04b CAPSTAN students and trainers represent 12 universities_Image Marine National FacilityLast day group photo on the bow. Photo Credit: Marine National Facility/CSIRO

With an incredible crew, wonderful trainers, enthusiastic students, and favourable seas we couldn’t have asked for a more successful CAPSTAN pilot voyage!

JK2Drone in flight at sea. Photo Credit: J Kaempf

The last full day at sea was an appropriate end to an epic 13 days crossing the Great Australian Bight. Students recapped the research results, our sea bird counts soared (# of total individuals increased 4x over the last day), we had regular marine mammals checking us out, and flat seas allowed the drone back into the air! The day was split between observations, presentations, writing, cleaning, and some celebrating!

DSC_0775A seal was snoozing peacefully until we came along!

The morning was busy as students finalised their presentations, trainers cleaned the laboratories, and everyone took some time to enjoy our surroundings! Student groups presented their findings to the science team after lunch- each team a demonstration of the importance of interdisciplinary collaboration! The research completed in a short 4 days on station is incredible, especially considering over-the-side deployments ceased at night.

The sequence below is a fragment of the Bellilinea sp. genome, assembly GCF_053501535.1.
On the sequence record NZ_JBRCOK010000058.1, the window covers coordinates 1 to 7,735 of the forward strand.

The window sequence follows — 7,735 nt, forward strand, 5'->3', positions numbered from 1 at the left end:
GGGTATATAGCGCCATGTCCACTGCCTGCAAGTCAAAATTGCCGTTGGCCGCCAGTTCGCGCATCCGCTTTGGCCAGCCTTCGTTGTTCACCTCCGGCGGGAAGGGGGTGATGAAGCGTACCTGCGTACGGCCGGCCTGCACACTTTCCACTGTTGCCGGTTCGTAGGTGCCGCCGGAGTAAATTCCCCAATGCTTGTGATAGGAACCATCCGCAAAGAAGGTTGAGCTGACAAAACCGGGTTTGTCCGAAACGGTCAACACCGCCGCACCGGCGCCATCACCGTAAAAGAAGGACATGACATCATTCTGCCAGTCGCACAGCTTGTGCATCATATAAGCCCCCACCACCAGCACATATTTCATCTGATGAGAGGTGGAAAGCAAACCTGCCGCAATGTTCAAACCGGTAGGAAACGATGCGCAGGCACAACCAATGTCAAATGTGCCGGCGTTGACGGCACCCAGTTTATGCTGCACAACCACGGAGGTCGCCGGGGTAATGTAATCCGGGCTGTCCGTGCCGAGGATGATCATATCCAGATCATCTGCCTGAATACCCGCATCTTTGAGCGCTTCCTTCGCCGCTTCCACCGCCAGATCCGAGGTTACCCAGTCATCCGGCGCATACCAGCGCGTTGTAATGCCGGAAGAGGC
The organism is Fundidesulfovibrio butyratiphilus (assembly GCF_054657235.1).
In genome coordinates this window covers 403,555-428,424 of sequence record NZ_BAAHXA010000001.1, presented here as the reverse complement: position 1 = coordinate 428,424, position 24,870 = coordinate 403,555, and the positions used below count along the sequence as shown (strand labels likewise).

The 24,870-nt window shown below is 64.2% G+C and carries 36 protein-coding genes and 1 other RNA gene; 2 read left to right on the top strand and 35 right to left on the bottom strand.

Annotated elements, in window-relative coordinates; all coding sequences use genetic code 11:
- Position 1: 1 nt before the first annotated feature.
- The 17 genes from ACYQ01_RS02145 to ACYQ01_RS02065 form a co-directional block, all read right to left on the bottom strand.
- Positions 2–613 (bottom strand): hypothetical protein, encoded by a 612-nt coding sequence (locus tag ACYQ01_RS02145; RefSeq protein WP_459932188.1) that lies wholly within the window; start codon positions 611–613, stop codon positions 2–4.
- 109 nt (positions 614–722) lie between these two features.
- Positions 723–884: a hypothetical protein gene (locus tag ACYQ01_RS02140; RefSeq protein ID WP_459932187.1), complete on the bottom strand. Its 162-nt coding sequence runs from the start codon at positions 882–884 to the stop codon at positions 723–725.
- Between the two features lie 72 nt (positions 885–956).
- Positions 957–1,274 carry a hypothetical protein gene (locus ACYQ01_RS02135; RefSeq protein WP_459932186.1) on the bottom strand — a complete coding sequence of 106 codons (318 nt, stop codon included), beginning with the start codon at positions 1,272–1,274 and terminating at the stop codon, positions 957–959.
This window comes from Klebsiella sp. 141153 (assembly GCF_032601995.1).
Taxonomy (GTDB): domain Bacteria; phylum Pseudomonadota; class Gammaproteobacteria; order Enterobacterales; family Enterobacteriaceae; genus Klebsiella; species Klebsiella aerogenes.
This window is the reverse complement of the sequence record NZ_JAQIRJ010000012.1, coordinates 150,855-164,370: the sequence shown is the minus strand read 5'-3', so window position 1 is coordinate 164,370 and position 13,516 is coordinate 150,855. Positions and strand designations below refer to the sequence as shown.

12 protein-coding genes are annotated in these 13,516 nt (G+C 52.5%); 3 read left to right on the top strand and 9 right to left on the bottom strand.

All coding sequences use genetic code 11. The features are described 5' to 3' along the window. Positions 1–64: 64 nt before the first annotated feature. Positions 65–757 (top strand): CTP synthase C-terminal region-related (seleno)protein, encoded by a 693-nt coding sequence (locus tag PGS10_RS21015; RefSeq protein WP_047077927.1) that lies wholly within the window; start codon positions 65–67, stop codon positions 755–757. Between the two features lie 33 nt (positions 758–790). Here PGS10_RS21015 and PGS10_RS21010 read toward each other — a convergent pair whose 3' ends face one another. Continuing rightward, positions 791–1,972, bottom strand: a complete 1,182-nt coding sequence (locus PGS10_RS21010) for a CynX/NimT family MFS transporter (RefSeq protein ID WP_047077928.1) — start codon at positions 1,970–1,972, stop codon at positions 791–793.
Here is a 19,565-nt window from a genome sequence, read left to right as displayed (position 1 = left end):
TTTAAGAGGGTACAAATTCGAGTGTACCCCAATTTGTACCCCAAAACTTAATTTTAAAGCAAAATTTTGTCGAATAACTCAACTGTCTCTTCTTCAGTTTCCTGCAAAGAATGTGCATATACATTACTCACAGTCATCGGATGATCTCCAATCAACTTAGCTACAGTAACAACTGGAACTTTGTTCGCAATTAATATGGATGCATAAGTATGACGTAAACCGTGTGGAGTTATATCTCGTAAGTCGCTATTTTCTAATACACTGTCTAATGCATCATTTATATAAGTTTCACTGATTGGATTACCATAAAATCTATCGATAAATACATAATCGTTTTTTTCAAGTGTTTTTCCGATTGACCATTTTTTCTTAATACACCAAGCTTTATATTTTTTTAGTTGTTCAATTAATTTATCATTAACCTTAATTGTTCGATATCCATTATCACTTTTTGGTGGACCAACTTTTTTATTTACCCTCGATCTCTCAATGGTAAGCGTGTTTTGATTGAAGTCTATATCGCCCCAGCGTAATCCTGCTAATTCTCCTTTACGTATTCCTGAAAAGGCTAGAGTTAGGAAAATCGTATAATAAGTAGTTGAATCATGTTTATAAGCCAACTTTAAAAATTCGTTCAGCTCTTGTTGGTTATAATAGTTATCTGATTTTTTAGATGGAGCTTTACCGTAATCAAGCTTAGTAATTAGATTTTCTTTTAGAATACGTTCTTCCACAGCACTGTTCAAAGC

08 CAPSTAN students examine rock dredge sample_Image Marine National FacilityStudents sort the rock dredge. Photo Credit: Marine National Facility

Not only did the students’ ability to relate data across disciplines show, but their science communication skills also got a chance at the spotlight. Elise even broke down the importance of interdisciplinary approaches by relating the benthic ecosystem to by far the most popular board game of the trip, Settlers of Catan (one night after dinner 20% of the people on board were all playing at the same time!) – assigning each resource (wheat, wood, brick, etc) to an important ecosystem component (phytoplankton, benthic organism, sediment composition, etc).

DSC_0165.jpgDolphins riding the bow wave

It is hard to believe we’re back on shore already- we’ll miss our ship family! Who knows, we may even see some of our students back as trainers in the years to come!


The bow of the ship was busy most of the day, as calm seas and our proximity to Tasmania made for a beautiful sight and lots of marine visitors!

Stay tuned to the CAPSTAN website and this page as we start to look ahead to voyage 2019!

For more stories from this trip, check out my blog and the student’s group blog on the American Geophysical Union’s Field Blog.